Avoidable deaths in emergency rooms: Quebec chief physicians are sounding the alarm

During a press meeting at the end of last April, the Assistant Deputy Minister of Health, Lucie Opatrny, said that she was hopeful that health establishments would be able to grant summer vacation to hospital staff.

Obviously, we also have to balance that with the desire we have to enhance activities to catch up in all the different sectors where there is some catching up to do., she said. One thinks, for example, of waiting lists for surgery.

But, while the summer holidays are just beginning, the medical chiefs responsible for emergency services in Quebec hospitals are expressing their concerns about not being able to provide safe services for the summer period.

We cannot remain silent in the face of the fulminant deterioration of the services provided in our emergencies and the pressure our teams are facing.writes the representative of the Regroupement des chefs d’urgence du Québec (RCUQ), doctor Marie-Maud Couture.


In a letter obtained by Radio-Canada and sent in recent days to CEO health establishments in Quebec, all of Quebec’s emergency medical chiefs draw up a series of findings and suggestions.

According to them, it has become a daily occurrence that more than 50% of emergency room stretchers are occupied by hospitalized patients waiting for a bed upstairs [et que] these patients stay more than 24 to 48 hours in the emergency room, due to hospital congestion.

According to available data compiled by Radio-Canada, the percentage of patients on stretchers who stay more than 24 hours in the emergency room has gone from around 17% when the Coalition avenir Québec (CAQ) came to power in 2018 to nearly 22% last year.

Since the beginning of the holidays in the health sector, a week ago, this rate has fluctuated between 24% and 32%.

More than a million patients end up on a stretcher in the emergency room each year. Many will require hospitalization.

In the opinion of emergency managers, increased admission delays between emergency departments and care units are associated with a greater risk of mortality and complications for patients.

Several potentially preventable deaths have been reported by emergency managers in recent months due to lack of access to a stretcher and the care required by the condition. »

A quote from Marie-Maud Couture, representative of the Regroupement des chefs d’urgence du Québec

A doctor from the Montreal region who wants his identity to be concealed agrees. The fact that elderly patients remain in the emergency room for lack of beds elsewhere is clearly accelerating mortality and morbidityhe says.

According to the representative of RCUQdoctor Marie-Maud Couture, our emergencies are being forced to abandon their mission to become hospital overflow units. Patients on stretchers push back into the spaces provided for outpatients. The lack of capacity created by this congestion even goes so far as to delay the management and evaluation of new patients..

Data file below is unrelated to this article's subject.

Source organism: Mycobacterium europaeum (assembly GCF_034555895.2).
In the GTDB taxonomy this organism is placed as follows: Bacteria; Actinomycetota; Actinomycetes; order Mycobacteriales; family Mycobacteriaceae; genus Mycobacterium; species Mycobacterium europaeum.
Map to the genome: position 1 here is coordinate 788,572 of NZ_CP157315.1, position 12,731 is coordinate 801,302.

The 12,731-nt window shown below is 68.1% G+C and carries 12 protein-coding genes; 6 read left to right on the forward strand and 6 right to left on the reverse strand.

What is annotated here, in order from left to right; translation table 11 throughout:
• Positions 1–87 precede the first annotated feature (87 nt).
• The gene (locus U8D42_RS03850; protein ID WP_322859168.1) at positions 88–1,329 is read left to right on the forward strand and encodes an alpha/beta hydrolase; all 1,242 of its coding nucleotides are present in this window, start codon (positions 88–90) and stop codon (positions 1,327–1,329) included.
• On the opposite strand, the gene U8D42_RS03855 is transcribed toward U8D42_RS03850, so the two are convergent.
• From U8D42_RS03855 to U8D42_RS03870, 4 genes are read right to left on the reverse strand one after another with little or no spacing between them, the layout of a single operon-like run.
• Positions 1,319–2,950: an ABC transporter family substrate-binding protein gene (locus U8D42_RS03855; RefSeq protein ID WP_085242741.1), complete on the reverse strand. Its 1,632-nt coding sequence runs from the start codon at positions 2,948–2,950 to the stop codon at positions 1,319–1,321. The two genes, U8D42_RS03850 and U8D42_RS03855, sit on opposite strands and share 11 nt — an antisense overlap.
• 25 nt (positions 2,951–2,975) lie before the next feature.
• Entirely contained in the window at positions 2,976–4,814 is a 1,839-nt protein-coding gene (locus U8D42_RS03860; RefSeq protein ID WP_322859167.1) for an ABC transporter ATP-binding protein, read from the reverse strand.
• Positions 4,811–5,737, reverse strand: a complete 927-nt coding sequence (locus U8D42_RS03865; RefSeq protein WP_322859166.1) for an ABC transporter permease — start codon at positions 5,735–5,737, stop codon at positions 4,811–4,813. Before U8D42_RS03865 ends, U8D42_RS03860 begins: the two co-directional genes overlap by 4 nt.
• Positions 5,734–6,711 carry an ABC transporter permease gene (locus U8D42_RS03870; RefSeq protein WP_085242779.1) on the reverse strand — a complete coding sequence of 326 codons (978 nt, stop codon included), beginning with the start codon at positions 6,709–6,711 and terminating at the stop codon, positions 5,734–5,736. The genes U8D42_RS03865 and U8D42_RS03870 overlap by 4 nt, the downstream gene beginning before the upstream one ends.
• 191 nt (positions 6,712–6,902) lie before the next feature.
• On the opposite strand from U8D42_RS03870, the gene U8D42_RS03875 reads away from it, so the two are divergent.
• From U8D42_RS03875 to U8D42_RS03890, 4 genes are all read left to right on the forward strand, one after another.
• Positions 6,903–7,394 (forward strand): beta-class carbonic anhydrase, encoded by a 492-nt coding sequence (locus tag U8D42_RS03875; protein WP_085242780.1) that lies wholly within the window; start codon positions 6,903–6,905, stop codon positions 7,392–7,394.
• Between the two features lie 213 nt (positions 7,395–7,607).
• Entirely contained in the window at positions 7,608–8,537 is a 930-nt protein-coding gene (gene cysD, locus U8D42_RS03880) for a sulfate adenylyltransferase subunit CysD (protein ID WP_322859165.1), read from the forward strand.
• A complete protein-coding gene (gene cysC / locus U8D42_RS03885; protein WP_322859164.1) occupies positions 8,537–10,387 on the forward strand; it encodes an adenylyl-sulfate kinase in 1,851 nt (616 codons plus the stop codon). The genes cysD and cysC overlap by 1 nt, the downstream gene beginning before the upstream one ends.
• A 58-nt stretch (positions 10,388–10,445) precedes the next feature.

Insufficient support

In their missive, the chief medical officers believe that the management of non-emergency cases by their family physician colleagues is insufficient.

The burden of redirecting non-emergency clients to the front line weighs heavily on our teams; […] the first line is not able to respond to this requestthey advise.

These consider unacceptable that the management authorizes the closure of short-term beds for the summer period and that they do not [se] do not feel responsible for the population’s inequity in access to emergency services.

It is imperative that the general management are also accountable for this quality and safety of care now compromised.they add.

Called to react, the president of the Union of Nurses, Respiratory Therapists and Auxiliary Nurses of Laval (SIIIAL-CSQ), Déreck Cyr, recalls that its members have been living for months situations of exhaustion in the emergency room of the Cité de la Santé, frequent OSI (compulsory overtime) and work stoppages.

According to him, one of the solutions is to remove from the responsibility of emergency personnel the 15 overflow beds which have been added to the 49 stretchers on the emergency room permit.

5 measures required by the heads of emergencies

We demand that any establishment whose emergency presents recurrent congestion of its stretchers by patients waiting for a bed or by patients for more than 24 hours be forced to take the following measures, measures which will also be submitted to the Minister of Health :

1. Deployment of floor overcapacity protocols directly proportional to ED occupancy rates and based on the number of licensed beds.

2. An occupancy rate of 150% should necessarily be associated with an occupancy rate of 150% on the care units.

3. Notification to the ministerial team as soon as 24 hours have been reached for a patient in the emergency room, with an explanation of the delays associated with the patient’s stay in the emergency room, as well as the direction attributable to the delays.

4. The use of day surgery units, recovery rooms and outpatient clinics to accommodate any patient in a situation of overflow and waiting for a bed upstairs when there is congestion in the emergency room.

5. The use of overcapacity in residential units and rehabilitation settings for NSA (alternate level of care) type clients. The awareness of the hospital users’ committee to the reality of emergencies and the involvement of these members in the hospital fluidity committees.

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Avoidable deaths in emergency rooms: Quebec chief physicians are sounding the alarm

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